Google’s attack on keyword-focused domain names

Discussing the impact of Google's decision to tinker with algorithms.

For years exact-match domain names had it good in Google’s search result pages. If you owned one then you were almost guaranteed to rank well for your chosen search phrase and, accordingly, the market for them was fierce and expensive to enter.

When we talk about “exact-match” we mean that, for example, you own the domain and your target money phrase is “blue widgets”. You would naturally expect this to be a highly-targeted domain that matches the searcher’s needs, and it seems that Google felt the same way. So much in fact, that for years they have given artificial influence to exact-match domains (or EMDs) in their search results.

This in itself was never really a problem. Not until, of course, websites with less than stellar intentions began to pop up and abuse this extra boost that came with their newly-acquired domain name.

It didn’t stop with EMDs either; if you had a partial-match domain (or PMD ), such as or, you also got a piece of the pie – not quite as strong a boost, but a boost nonetheless. And here is where the problem started.

Thin affiliate sites would pop up around any search term with decent commercial yield and Google’s mission to deliver searchers to the one true answer were being severely impacted. And so, on September 27 2012 Google, with the help of their web spam Tsar Matt Cutts’ team, unleashed an algorithm update aptly named the ‘Exact-Match Domain Update’, or just EMD Update for short.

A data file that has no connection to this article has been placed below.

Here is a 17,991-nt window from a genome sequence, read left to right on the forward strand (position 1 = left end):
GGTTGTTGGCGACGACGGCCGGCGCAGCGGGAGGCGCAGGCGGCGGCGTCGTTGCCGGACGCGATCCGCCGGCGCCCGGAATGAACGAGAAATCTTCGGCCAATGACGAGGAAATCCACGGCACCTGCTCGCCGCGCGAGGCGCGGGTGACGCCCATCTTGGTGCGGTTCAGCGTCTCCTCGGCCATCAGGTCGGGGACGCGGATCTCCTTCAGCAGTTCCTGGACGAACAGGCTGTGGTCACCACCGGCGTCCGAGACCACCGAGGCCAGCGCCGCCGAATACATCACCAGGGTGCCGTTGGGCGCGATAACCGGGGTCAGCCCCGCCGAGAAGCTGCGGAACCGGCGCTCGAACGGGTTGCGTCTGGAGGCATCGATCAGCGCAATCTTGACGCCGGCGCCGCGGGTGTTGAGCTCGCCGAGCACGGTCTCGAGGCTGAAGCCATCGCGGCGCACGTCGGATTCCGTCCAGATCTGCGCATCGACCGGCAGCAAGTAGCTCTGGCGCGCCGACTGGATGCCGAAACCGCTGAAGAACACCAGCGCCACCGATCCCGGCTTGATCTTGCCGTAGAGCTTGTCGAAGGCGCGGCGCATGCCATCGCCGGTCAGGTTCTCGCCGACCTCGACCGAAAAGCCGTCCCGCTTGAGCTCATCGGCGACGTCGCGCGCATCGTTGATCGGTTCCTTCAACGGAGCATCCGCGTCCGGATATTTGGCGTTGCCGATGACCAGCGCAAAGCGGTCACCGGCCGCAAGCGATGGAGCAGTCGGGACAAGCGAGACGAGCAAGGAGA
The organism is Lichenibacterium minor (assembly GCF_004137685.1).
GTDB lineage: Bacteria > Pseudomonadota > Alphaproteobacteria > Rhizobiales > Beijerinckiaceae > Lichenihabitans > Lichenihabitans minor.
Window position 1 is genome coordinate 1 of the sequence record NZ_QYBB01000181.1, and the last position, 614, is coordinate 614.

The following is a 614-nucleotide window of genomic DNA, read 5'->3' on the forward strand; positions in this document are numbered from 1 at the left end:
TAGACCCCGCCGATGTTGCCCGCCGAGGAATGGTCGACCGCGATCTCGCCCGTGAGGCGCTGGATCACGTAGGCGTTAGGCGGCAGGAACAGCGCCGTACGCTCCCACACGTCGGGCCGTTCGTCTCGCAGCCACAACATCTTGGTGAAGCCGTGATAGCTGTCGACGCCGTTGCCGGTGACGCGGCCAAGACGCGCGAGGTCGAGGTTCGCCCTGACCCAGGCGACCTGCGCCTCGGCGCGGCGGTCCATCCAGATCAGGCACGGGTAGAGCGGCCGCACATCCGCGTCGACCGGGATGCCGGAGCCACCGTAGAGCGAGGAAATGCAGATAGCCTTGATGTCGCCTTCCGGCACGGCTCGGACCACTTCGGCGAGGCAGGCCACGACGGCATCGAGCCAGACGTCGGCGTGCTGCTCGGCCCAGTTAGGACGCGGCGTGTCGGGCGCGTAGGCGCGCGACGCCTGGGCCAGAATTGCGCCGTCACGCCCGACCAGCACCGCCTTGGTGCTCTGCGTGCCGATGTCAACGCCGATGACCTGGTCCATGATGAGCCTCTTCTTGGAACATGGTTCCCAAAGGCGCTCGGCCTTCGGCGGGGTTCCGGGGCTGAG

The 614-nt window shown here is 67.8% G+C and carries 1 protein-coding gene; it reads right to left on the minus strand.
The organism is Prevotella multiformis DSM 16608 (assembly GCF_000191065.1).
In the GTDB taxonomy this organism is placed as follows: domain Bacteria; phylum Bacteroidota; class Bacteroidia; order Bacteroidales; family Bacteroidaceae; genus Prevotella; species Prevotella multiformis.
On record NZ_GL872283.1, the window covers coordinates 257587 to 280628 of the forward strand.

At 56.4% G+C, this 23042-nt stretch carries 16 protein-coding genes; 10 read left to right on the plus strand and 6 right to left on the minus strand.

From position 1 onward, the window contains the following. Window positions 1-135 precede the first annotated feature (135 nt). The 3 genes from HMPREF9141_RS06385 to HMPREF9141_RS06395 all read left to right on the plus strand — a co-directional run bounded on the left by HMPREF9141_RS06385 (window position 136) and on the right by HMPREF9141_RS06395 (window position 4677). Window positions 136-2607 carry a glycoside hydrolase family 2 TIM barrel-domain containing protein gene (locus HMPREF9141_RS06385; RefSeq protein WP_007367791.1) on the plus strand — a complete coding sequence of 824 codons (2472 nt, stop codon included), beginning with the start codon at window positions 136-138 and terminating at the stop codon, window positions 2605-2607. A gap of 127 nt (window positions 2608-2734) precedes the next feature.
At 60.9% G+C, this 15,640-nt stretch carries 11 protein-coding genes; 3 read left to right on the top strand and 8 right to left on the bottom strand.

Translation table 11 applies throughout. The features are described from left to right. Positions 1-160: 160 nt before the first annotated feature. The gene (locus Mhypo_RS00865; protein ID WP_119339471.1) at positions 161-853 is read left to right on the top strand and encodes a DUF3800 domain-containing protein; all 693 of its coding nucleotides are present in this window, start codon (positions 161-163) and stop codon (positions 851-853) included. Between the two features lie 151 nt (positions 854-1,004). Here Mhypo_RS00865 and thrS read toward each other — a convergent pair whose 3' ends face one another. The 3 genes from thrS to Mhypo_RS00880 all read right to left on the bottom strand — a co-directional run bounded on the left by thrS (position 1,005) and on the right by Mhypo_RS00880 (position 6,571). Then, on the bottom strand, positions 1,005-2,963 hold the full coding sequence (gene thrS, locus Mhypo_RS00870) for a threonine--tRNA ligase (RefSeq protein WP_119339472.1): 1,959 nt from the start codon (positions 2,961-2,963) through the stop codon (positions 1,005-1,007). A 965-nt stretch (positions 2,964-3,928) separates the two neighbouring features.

The purpose of this update was to remove that bias that was afforded to the EMD and PMD domains of the past and instead rank domains purely on their own merit on a level playing field. ‘Great!’ we thought – but as with all updates, there are always casualties from friendly fire. From dissecting over a million rows of pre and post-EMD Update data, it’s hard not to feel that rather than just remove some prior boost for EMD and PMDs that, actually, Google has gone on the offensive and started to use keyword-focused domains as a negative signal, instead of not as one at all.

UK online marketing agency High Position – the wranglers of this data – has carried out some detailed research to gauge the true impact of Google’s actions. They track the movements of over 100,000 keywords every single day, so they’re well placed to answer the question.

The results are quite startling. On average, EMDs ranked at position 13.4 prior to the update. After, you ask?, position 26.6! But this is taking into account everything that ranked within the top 100 results.

Ben Milleare, technical director at High Position says, ‘A better idea of the true impact can be found by looking at just those domains that ranked competitively before the update – on page 1.’ This is even more worrying. Pre-EMD Update the average rank was 3.2, and afterwards it was down to 11.9. For partial-match domains, the news was equally as bad with page one drops from a 5.2 average down to 12.1. ‘This is the difference between being seen and not being seen. It’s night and day,’ adds Tom Jepson, head of search.

The advice and takeaways are simple: focus on your brand and not on a generic domain name. You need to make your marketing tactics algorithm-proof. If you already own and use an EMD/PMD, and you saw ranking drops around September 27, then you should contact a professional agency or consultant that can guide you on the best next steps.

See also: Getting and setting up a business domain name

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